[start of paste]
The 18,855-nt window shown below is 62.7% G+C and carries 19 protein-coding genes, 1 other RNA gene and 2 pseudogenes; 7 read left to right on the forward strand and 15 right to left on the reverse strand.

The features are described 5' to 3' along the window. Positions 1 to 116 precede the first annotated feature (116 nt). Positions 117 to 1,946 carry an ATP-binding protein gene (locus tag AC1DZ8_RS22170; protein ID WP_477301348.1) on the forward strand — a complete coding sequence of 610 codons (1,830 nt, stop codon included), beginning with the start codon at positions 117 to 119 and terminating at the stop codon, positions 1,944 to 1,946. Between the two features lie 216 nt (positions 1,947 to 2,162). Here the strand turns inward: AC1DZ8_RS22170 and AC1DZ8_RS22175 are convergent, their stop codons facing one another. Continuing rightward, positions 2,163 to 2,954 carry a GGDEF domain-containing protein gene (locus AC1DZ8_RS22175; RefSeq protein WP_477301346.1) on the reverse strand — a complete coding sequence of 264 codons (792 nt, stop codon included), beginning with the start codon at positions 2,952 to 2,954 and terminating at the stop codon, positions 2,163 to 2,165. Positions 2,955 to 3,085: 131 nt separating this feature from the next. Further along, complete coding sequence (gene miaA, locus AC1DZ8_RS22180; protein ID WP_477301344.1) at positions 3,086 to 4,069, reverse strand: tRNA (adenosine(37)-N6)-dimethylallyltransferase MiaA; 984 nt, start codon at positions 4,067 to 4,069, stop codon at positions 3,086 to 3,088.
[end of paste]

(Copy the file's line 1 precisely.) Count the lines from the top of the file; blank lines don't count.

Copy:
The 18,855-nt window shown below is 62.7% G+C and carries 19 protein-coding genes, 1 other RNA gene and 2 pseudogenes; 7 read left to right on the forward strand and 15 right to left on the reverse strand.